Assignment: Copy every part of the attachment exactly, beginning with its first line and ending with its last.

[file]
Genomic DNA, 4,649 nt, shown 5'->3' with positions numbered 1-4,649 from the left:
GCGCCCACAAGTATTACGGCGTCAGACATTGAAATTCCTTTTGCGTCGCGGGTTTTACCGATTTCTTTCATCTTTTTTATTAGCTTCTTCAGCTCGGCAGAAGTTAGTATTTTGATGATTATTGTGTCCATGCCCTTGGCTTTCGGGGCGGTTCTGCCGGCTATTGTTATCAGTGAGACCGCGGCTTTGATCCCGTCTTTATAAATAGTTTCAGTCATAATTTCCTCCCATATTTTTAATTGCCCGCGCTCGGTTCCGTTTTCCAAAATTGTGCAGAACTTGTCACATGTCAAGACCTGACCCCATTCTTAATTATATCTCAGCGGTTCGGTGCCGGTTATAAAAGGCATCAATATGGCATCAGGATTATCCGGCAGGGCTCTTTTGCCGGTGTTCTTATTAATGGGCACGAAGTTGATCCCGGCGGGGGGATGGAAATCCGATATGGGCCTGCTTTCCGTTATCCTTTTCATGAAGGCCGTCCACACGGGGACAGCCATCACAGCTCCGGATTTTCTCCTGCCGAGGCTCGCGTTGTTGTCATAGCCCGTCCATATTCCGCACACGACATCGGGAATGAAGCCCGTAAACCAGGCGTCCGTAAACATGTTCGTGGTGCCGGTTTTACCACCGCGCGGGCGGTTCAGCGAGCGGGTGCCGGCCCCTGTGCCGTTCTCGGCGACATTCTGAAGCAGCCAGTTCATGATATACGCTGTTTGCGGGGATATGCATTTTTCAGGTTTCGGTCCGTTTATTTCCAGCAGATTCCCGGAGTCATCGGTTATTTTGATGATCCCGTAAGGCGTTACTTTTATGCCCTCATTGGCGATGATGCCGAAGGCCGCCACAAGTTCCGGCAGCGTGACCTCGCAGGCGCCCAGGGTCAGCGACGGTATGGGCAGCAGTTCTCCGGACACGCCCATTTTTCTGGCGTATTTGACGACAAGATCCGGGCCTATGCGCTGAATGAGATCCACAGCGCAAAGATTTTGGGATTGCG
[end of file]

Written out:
Genomic DNA, 4,649 nt, shown 5'->3' with positions numbered 1-4,649 from the left:
GCGCCCACAAGTATTACGGCGTCAGACATTGAAATTCCTTTTGCGTCGCGGGTTTTACCGATTTCTTTCATCTTTTTTATTAGCTTCTTCAGCTCGGCAGAAGTTAGTATTTTGATGATTATTGTGTCCATGCCCTTGGCTTTCGGGGCGGTTCTGCCGGCTATTGTTATCAGTGAGACCGCGGCTTTGATCCCGTCTTTATAAATAGTTTCAGTCATAATTTCCTCCCATATTTTTAATTGCCCGCGCTCGGTTCCGTTTTCCAAAATTGTGCAGAACTTGTCACATGTCAAGACCTGACCCCATTCTTAATTATATCTCAGCGGTTCGGTGCCGGTTATAAAAGGCATCAATATGGCATCAGGATTATCCGGCAGGGCTCTTTTGCCGGTGTTCTTATTAATGGGCACGAAGTTGATCCCGGCGGGGGGATGGAAATCCGATATGGGCCTGCTTTCCGTTATCCTTTTCATGAAGGCCGTCCACACGGGGACAGCCATCACAGCTCCGGATTTTCTCCTGCCGAGGCTCGCGTTGTTGTCATAGCCCGTCCATATTCCGCACACGACATCGGGAATGAAGCCCGTAAACCAGGCGTCCGTAAACATGTTCGTGGTGCCGGTTTTACCACCGCGCGGGCGGTTCAGCGAGCGGGTGCCGGCCCCTGTGCCGTTCTCGGCGACATTCTGAAGCAGCCAGTTCATGATATACGCTGTTTGCGGGGATATGCATTTTTCAGGTTTCGGTCCGTTTATTTCCAGCAGATTCCCGGAGTCATCGGTTATTTTGATGATCCCGTAAGGCGTTACTTTTATGCCCTCATTGGCGATGATGCCGAAGGCCGCCACAAGTTCCGGCAGCGTGACCTCGCAGGCGCCCAGGGTCAGCGACGGTATGGGCAGCAGTTCTCCGGACACGCCCATTTTTCTGGCGTATTTGACGACAAGATCCGGGCCTATGCGCTGAATGAGATCCACAGCGCAAAGATTTTGGGATTGCG